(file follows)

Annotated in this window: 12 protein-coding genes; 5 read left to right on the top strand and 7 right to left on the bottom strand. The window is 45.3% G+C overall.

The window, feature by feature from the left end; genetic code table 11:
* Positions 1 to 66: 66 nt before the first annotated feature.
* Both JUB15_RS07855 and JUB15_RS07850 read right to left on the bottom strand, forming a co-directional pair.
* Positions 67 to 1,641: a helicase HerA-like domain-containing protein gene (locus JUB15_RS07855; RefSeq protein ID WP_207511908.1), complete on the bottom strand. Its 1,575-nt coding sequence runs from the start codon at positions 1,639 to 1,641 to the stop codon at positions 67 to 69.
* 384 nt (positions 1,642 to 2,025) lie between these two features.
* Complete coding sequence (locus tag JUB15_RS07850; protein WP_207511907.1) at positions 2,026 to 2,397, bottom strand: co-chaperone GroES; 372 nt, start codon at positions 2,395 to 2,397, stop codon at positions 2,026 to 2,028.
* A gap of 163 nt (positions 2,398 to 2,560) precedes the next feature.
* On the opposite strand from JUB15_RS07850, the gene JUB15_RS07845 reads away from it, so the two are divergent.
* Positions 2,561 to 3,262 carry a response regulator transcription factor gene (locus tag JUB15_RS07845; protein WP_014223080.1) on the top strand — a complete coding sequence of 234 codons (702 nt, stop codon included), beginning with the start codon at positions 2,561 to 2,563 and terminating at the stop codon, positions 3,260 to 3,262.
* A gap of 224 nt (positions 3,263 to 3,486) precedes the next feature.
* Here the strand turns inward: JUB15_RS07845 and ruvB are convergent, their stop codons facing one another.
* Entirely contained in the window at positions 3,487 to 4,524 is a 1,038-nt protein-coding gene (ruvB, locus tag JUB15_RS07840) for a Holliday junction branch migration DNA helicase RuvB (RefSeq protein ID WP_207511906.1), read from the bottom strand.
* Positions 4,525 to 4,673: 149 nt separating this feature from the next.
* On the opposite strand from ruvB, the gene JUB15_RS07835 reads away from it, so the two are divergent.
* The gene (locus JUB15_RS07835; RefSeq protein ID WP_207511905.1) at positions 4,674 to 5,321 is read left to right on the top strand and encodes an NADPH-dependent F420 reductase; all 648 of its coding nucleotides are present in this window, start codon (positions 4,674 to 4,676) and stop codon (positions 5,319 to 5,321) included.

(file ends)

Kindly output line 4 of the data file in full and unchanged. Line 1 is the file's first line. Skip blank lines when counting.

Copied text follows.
* Both JUB15_RS07855 and JUB15_RS07850 read right to left on the bottom strand, forming a co-directional pair.